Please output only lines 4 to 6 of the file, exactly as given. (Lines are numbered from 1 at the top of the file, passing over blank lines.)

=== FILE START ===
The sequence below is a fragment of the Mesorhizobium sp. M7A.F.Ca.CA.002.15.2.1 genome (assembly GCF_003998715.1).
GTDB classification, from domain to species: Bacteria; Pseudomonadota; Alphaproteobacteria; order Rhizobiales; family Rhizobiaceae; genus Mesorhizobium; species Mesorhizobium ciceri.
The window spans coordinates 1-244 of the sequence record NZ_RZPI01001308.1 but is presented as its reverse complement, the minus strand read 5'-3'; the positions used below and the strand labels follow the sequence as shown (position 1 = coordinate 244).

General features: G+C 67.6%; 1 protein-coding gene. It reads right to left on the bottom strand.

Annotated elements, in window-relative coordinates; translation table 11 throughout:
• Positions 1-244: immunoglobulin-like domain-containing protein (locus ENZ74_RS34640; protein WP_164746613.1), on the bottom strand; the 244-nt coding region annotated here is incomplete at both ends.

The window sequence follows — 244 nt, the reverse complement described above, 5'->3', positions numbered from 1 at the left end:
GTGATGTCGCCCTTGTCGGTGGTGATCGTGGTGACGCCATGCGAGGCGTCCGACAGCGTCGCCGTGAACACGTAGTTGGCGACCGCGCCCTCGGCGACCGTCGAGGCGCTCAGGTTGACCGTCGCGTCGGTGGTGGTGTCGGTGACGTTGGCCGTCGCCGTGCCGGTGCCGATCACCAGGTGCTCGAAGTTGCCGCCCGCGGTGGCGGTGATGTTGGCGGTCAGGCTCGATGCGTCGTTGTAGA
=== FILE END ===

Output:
General features: G+C 67.6%; 1 protein-coding gene. It reads right to left on the bottom strand.

Annotated elements, in window-relative coordinates; translation table 11 throughout:
• Positions 1-244: immunoglobulin-like domain-containing protein (locus ENZ74_RS34640; protein WP_164746613.1), on the bottom strand; the 244-nt coding region annotated here is incomplete at both ends.